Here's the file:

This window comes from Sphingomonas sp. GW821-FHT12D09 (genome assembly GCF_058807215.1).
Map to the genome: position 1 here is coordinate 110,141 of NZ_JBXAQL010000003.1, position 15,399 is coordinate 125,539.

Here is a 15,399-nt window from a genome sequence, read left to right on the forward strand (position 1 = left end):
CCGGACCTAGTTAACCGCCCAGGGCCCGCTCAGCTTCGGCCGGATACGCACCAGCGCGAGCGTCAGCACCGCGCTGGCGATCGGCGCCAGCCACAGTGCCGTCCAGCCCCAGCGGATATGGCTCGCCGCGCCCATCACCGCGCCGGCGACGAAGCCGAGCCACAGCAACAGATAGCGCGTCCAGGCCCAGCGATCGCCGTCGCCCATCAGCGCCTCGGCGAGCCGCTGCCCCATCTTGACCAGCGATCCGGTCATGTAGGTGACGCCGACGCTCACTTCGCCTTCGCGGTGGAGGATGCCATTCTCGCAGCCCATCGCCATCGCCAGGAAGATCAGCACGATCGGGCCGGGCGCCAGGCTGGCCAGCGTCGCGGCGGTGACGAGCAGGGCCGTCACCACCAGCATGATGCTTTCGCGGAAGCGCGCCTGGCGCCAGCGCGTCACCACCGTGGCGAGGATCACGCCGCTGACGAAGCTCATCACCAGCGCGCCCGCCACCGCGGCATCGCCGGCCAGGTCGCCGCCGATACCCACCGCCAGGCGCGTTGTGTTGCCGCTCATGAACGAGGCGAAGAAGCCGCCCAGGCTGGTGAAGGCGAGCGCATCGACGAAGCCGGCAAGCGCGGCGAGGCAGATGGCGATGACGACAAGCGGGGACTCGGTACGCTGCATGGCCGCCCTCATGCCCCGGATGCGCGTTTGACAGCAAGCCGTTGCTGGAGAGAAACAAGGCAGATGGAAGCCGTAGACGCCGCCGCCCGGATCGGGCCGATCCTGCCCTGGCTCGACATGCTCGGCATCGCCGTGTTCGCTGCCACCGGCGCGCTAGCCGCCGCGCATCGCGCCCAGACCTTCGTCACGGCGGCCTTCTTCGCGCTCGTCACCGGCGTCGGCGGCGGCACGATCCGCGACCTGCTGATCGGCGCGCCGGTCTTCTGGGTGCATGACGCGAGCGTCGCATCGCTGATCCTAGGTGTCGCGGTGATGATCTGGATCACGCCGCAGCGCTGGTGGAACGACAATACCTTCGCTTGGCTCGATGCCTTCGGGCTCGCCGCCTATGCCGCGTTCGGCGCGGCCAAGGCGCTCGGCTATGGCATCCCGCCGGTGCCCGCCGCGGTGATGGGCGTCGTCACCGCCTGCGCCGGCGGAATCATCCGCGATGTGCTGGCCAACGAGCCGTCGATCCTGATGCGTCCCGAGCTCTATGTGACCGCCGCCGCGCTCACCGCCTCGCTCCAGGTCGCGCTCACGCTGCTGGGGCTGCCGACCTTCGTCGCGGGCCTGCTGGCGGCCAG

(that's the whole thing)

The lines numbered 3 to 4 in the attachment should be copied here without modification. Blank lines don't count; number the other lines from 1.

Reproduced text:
Here is a 15,399-nt window from a genome sequence, read left to right on the forward strand (position 1 = left end):
CCGGACCTAGTTAACCGCCCAGGGCCCGCTCAGCTTCGGCCGGATACGCACCAGCGCGAGCGTCAGCACCGCGCTGGCGATCGGCGCCAGCCACAGTGCCGTCCAGCCCCAGCGGATATGGCTCGCCGCGCCCATCACCGCGCCGGCGACGAAGCCGAGCCACAGCAACAGATAGCGCGTCCAGGCCCAGCGATCGCCGTCGCCCATCAGCGCCTCGGCGAGCCGCTGCCCCATCTTGACCAGCGATCCGGTCATGTAGGTGACGCCGACGCTCACTTCGCCTTCGCGGTGGAGGATGCCATTCTCGCAGCCCATCGCCATCGCCAGGAAGATCAGCACGATCGGGCCGGGCGCCAGGCTGGCCAGCGTCGCGGCGGTGACGAGCAGGGCCGTCACCACCAGCATGATGCTTTCGCGGAAGCGCGCCTGGCGCCAGCGCGTCACCACCGTGGCGAGGATCACGCCGCTGACGAAGCTCATCACCAGCGCGCCCGCCACCGCGGCATCGCCGGCCAGGTCGCCGCCGATACCCACCGCCAGGCGCGTTGTGTTGCCGCTCATGAACGAGGCGAAGAAGCCGCCCAGGCTGGTGAAGGCGAGCGCATCGACGAAGCCGGCAAGCGCGGCGAGGCAGATGGCGATGACGACAAGCGGGGACTCGGTACGCTGCATGGCCGCCCTCATGCCCCGGATGCGCGTTTGACAGCAAGCCGTTGCTGGAGAGAAACAAGGCAGATGGAAGCCGTAGACGCCGCCGCCCGGATCGGGCCGATCCTGCCCTGGCTCGACATGCTCGGCATCGCCGTGTTCGCTGCCACCGGCGCGCTAGCCGCCGCGCATCGCGCCCAGACCTTCGTCACGGCGGCCTTCTTCGCGCTCGTCACCGGCGTCGGCGGCGGCACGATCCGCGACCTGCTGATCGGCGCGCCGGTCTTCTGGGTGCATGACGCGAGCGTCGCATCGCTGATCCTAGGTGTCGCGGTGATGATCTGGATCACGCCGCAGCGCTGGTGGAACGACAATACCTTCGCTTGGCTCGATGCCTTCGGGCTCGCCGCCTATGCCGCGTTCGGCGCGGCCAAGGCGCTCGGCTATGGCATCCCGCCGGTGCCCGCCGCGGTGATGGGCGTCGTCACCGCCTGCGCCGGCGGAATCATCCGCGATGTGCTGGCCAACGAGCCGTCGATCCTGATGCGTCCCGAGCTCTATGTGACCGCCGCCGCGCTCACCGCCTCGCTCCAGGTCGCGCTCACGCTGCTGGGGCTGCCGACCTTCGTCGCGGGCCTGCTGGCGGCCAG